There’s this intersection in my town that’s horrible. It’s the 54/74 intersection. It’s not meant for the amount of traffic that comes through there. Regularly people get stranded in the middle and “block the box” which prevents the next lane of traffic from going. It’s horrible
Go there from 4:30–7 on any weeknight and you’ll see what I mean. By the time it takes for you to get through the intersection you’ll have had the chance to test out a couple of times how you’re doing at living out 1 Corin. 13- you know, the whole, “Love is patient. Love is kind.” chapter.
It’s easy to get angry in that intersection. Heck, it’s easy to get angry everywhere I go. I mean, do you ever get the feeling, “Everyone’s an idiot but me?” It seems like America has morphed into a people living in this perpetual state of offense and anger.
In 2015 slate.com created an interactive calendar for the things culture was mad about every day that year. Think about that. 365 days of anger and offense about something.
They don’t make that calendar anymore, but I can’t imagine it’s gotten better. Somehow anger and offense have become engrained into our culture. This is where we get cancel culture from.
There are negative consequences to all this anger. One, it actually does physical damage to you (high blood pressure, eating disorders, anxiety, shortened life span, and more). Two, it damages the relationships in your life. So, why do we do it? Why are we so hooked?
No one wakes up in the morning and says, “Oh boy, I can’t wait to find the thing I get to be angry about today.” It just kinda happens. And the hard part about anger is in our minds, we’re always right. We always have righteous anger.
One day I get mad at the guy blocking the box and then 2 weeks later I’m mad at the guy honking at me for blocking the box.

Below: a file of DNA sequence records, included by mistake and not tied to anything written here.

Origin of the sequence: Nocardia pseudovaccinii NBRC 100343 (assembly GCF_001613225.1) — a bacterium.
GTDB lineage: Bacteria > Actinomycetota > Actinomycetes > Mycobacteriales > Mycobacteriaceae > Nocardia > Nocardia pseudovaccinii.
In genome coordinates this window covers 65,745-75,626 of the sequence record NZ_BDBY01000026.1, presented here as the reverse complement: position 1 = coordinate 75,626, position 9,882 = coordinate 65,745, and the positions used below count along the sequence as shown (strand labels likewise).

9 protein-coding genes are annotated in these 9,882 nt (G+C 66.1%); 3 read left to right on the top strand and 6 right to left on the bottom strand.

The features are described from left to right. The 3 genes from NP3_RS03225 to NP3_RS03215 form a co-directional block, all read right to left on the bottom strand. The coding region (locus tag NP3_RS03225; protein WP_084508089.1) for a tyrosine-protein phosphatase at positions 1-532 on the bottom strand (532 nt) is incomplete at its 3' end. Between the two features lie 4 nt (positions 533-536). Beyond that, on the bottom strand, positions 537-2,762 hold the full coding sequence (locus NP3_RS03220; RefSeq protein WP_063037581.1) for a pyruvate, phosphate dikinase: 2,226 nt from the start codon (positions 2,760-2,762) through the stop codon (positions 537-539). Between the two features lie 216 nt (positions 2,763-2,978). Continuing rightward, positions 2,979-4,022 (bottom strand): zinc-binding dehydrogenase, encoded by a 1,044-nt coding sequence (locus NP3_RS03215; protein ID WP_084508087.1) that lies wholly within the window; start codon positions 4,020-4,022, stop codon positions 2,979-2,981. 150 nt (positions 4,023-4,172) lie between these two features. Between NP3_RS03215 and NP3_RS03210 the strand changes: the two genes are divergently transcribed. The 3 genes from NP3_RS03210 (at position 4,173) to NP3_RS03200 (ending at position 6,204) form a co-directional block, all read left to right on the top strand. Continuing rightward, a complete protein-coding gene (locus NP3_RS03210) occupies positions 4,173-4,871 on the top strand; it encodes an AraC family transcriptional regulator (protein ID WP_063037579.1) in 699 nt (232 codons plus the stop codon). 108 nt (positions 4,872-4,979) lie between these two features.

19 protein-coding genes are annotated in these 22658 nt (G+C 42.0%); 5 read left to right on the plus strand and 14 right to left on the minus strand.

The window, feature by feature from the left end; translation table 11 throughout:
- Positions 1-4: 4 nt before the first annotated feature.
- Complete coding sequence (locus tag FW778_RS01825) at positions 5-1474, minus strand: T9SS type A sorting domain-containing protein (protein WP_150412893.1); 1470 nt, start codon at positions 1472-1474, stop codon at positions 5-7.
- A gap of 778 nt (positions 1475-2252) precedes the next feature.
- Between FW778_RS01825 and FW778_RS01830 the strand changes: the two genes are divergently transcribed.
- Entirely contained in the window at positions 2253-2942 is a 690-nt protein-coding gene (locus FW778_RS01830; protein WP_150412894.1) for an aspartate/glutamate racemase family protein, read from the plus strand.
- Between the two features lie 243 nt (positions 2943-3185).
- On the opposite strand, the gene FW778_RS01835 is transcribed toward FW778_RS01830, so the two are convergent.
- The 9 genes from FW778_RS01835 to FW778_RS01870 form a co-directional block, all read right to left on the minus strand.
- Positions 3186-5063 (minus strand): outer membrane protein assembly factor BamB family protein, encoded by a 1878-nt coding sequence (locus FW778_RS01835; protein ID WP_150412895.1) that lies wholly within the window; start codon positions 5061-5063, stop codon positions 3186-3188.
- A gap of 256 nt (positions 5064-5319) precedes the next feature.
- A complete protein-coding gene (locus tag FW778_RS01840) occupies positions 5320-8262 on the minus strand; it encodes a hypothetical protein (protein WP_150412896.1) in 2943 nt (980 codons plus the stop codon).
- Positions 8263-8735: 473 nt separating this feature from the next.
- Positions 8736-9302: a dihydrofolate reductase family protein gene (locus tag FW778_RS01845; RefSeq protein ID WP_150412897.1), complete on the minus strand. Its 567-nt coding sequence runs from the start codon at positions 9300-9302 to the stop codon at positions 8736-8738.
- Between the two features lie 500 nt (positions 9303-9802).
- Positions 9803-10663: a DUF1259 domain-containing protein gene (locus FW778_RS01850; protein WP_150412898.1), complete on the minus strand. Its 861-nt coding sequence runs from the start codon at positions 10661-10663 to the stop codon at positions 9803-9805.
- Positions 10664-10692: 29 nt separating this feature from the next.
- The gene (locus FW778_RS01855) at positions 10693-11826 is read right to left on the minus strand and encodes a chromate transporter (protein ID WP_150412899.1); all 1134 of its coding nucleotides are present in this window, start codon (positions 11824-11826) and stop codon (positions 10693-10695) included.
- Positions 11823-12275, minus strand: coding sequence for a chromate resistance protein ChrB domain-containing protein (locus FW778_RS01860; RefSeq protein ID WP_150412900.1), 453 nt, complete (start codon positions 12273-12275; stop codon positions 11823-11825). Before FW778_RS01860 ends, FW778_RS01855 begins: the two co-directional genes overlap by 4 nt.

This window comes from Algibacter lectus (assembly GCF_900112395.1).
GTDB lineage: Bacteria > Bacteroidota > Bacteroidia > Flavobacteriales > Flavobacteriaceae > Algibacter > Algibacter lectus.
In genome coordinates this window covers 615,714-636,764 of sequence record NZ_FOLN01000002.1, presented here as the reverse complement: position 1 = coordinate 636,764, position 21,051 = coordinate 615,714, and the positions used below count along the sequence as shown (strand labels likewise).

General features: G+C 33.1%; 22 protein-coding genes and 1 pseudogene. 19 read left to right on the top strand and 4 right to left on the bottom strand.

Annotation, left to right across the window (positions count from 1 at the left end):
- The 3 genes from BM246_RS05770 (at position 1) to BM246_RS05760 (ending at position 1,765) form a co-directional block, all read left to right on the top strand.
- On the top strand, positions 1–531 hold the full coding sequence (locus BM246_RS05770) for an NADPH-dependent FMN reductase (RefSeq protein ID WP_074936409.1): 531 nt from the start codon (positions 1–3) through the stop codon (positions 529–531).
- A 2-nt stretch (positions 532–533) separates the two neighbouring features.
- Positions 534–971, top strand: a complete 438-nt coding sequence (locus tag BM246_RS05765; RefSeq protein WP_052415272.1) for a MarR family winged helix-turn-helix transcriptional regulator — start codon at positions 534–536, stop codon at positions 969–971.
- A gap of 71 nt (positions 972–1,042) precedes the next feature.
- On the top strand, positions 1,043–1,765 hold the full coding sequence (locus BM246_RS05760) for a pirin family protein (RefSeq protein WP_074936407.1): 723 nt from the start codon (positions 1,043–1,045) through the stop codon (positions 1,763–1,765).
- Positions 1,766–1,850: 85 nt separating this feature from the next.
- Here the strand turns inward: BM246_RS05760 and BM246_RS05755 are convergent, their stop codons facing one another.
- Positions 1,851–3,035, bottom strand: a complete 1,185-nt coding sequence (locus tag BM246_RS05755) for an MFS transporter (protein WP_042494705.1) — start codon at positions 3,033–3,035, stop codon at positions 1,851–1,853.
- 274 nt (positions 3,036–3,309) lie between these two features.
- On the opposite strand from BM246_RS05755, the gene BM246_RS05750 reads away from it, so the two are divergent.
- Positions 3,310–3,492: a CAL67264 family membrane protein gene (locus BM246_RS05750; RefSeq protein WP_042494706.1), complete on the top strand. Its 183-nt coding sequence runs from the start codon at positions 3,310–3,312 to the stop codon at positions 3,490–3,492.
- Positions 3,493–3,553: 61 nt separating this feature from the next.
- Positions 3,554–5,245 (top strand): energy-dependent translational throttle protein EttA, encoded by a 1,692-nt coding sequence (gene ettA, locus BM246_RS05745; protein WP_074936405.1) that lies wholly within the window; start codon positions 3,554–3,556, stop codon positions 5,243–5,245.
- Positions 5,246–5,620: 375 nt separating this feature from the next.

The writer of Proverbs actually talks about this. “The one who states his case first seems right, until the other comes and examines him.” Proverbs 18:17 You and I always state the case first in our own head. We’re always right in our minds. That’s why we always think we are righteously mad.
“Shelby if you would just hear my side you’d get it.” Yeah, I get it.
What if our anger isn’t righteous at all? I mean, how can we know for sure that we are the “righteous ones”? Do you know all the ends and outs of that person making you angry, do you know for sure their motives? Do you know their heart? Do you? No…you don’t. You don’t even know your own heart.
And even if you did…haven’t you done something somewhere along the way in your life that you received grace over even though you didn’t deserve it? I know I have. I don’t know if you know this about me, but I’m rich in grace. I didn’t earn any of it…People have just given it to me! Do you think I should hoard it up for myself or give it out to others?
What if we can choose not to be offended? I think we can. Part of it is to lower your expectations of others. Sounds harsh, but it’s powerful. When I drive to 54/74 now I don’t get angry any more because I expect someone is going to get stuck in the middle. I feel bad for them because I’ve been there too.
I think we just need to shift our mindsets and realize we’re just a bunch of messy people trying the best we can. That all of us are going to do stupid things. Some of those stupid things hit home closer than others.
None of us are good. Give up your right to be the police of the world. It’s not your job.
Some of you’re thinking right now of all the injustices in the world. Abuse, neglect, racism, poverty, human trafficking etc…Surely those things are worth getting angry about. There are real injustices in this world. Things that, when we look at them, should piss you off (can I say that?) But listen….injustice doesn’t need your anger it needs your actions. When you act to correct an injustice without anger it’s so much better than doing nothing and just living with anger.
Another way to say that, anger should move us to an act of love.
Jesus followers, we should be the most unoffendable people on earth. The ones that see injustice in the world and don’t just get angry at it…they morph that anger into a loving act to help move the injustice in the right direction. Jesus followers don’t shake their fists at culture, they move to acts of love within culture.
So, what has you angry today and how can you morph that energy into an act of love?
*** A lot of these ideas come from an amazing book called Unoffendable: How Just One Change Can Make All of Life Better By: Brant Hansen
I highly recommend it!! Seriously, one of my top 5 books of all time!